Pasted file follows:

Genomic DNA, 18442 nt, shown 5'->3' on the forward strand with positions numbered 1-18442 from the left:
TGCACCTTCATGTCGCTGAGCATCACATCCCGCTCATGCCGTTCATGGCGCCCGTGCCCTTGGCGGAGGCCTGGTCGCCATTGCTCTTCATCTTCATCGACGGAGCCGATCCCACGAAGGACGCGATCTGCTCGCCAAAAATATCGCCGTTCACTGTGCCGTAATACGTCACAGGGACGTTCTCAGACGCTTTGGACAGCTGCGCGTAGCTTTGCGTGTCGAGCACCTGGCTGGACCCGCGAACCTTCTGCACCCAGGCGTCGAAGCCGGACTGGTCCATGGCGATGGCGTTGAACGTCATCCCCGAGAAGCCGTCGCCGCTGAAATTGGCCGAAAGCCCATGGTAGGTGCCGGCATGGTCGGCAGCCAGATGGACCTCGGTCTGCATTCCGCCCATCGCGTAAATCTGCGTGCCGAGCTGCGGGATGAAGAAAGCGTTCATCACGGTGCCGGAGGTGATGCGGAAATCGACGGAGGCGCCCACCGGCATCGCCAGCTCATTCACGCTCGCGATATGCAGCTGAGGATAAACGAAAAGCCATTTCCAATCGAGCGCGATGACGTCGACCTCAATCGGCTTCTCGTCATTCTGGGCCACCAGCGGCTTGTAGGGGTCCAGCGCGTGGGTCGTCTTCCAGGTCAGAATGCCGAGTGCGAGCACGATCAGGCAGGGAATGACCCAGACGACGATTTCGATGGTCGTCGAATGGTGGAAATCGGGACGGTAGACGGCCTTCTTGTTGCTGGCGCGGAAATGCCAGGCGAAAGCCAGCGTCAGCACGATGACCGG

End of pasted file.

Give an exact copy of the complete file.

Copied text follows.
Genomic DNA, 18442 nt, shown 5'->3' on the forward strand with positions numbered 1-18442 from the left:
TGCACCTTCATGTCGCTGAGCATCACATCCCGCTCATGCCGTTCATGGCGCCCGTGCCCTTGGCGGAGGCCTGGTCGCCATTGCTCTTCATCTTCATCGACGGAGCCGATCCCACGAAGGACGCGATCTGCTCGCCAAAAATATCGCCGTTCACTGTGCCGTAATACGTCACAGGGACGTTCTCAGACGCTTTGGACAGCTGCGCGTAGCTTTGCGTGTCGAGCACCTGGCTGGACCCGCGAACCTTCTGCACCCAGGCGTCGAAGCCGGACTGGTCCATGGCGATGGCGTTGAACGTCATCCCCGAGAAGCCGTCGCCGCTGAAATTGGCCGAAAGCCCATGGTAGGTGCCGGCATGGTCGGCAGCCAGATGGACCTCGGTCTGCATTCCGCCCATCGCGTAAATCTGCGTGCCGAGCTGCGGGATGAAGAAAGCGTTCATCACGGTGCCGGAGGTGATGCGGAAATCGACGGAGGCGCCCACCGGCATCGCCAGCTCATTCACGCTCGCGATATGCAGCTGAGGATAAACGAAAAGCCATTTCCAATCGAGCGCGATGACGTCGACCTCAATCGGCTTCTCGTCATTCTGGGCCACCAGCGGCTTGTAGGGGTCCAGCGCGTGGGTCGTCTTCCAGGTCAGAATGCCGAGTGCGAGCACGATCAGGCAGGGAATGACCCAGACGACGATTTCGATGGTCGTCGAATGGTGGAAATCGGGACGGTAGACGGCCTTCTTGTTGCTGGCGCGGAAATGCCAGGCGAAAGCCAGCGTCAGCACGATGACCGG